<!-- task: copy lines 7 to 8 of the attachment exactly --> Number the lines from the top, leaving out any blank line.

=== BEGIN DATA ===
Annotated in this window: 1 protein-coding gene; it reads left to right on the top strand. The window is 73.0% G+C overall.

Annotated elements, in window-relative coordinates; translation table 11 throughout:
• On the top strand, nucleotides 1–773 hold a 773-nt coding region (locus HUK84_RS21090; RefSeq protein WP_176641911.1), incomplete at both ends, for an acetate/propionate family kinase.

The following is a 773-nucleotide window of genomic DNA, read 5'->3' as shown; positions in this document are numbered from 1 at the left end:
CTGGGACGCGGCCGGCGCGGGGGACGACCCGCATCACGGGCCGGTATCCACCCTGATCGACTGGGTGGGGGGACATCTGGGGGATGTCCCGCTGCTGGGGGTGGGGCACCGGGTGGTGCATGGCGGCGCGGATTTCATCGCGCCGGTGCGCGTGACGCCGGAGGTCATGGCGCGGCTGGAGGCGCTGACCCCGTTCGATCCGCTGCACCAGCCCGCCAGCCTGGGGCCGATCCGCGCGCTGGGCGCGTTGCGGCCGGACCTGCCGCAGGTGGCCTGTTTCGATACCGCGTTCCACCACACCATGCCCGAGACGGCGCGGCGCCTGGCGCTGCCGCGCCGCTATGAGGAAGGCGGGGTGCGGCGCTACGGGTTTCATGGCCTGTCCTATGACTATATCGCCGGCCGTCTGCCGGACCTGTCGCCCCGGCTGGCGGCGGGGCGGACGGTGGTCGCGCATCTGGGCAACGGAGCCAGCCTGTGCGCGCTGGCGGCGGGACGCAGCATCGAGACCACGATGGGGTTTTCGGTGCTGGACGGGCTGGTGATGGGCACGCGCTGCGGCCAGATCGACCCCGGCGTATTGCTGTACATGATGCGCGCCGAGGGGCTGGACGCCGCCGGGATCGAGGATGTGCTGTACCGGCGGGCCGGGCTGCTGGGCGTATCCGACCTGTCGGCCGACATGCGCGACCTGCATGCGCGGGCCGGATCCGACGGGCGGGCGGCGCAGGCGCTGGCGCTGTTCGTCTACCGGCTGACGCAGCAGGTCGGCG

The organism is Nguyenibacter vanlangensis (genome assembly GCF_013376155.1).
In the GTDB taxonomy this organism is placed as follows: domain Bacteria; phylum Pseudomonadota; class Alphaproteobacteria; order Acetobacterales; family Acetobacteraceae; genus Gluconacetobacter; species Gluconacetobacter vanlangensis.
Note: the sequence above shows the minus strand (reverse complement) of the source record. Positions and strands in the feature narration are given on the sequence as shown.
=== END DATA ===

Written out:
In the GTDB taxonomy this organism is placed as follows: domain Bacteria; phylum Pseudomonadota; class Alphaproteobacteria; order Acetobacterales; family Acetobacteraceae; genus Gluconacetobacter; species Gluconacetobacter vanlangensis.
Note: the sequence above shows the minus strand (reverse complement) of the source record. Positions and strands in the feature narration are given on the sequence as shown.